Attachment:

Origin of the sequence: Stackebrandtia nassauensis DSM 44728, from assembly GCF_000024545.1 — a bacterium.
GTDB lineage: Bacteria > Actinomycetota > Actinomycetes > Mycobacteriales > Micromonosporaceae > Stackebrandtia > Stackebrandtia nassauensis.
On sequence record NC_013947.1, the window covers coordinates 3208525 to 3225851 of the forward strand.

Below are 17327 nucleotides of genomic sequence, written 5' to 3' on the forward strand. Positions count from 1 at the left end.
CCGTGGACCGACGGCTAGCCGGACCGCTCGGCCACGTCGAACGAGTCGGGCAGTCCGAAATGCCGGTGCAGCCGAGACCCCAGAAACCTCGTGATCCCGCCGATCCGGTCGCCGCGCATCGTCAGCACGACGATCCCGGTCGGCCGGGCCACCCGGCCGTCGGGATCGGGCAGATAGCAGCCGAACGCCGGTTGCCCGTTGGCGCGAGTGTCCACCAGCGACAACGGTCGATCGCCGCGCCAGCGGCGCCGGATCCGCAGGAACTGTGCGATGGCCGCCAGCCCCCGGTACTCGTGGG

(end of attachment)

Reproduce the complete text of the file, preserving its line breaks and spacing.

Origin of the sequence: Stackebrandtia nassauensis DSM 44728, from assembly GCF_000024545.1 — a bacterium.
GTDB lineage: Bacteria > Actinomycetota > Actinomycetes > Mycobacteriales > Micromonosporaceae > Stackebrandtia > Stackebrandtia nassauensis.
On sequence record NC_013947.1, the window covers coordinates 3208525 to 3225851 of the forward strand.

Below are 17327 nucleotides of genomic sequence, written 5' to 3' on the forward strand. Positions count from 1 at the left end.
CCGTGGACCGACGGCTAGCCGGACCGCTCGGCCACGTCGAACGAGTCGGGCAGTCCGAAATGCCGGTGCAGCCGAGACCCCAGAAACCTCGTGATCCCGCCGATCCGGTCGCCGCGCATCGTCAGCACGACGATCCCGGTCGGCCGGGCCACCCGGCCGTCGGGATCGGGCAGATAGCAGCCGAACGCCGGTTGCCCGTTGGCGCGAGTGTCCACCAGCGACAACGGTCGATCGCCGCGCCAGCGGCGCCGGATCCGCAGGAACTGTGCGATGGCCGCCAGCCCCCGGTACTCGTGGG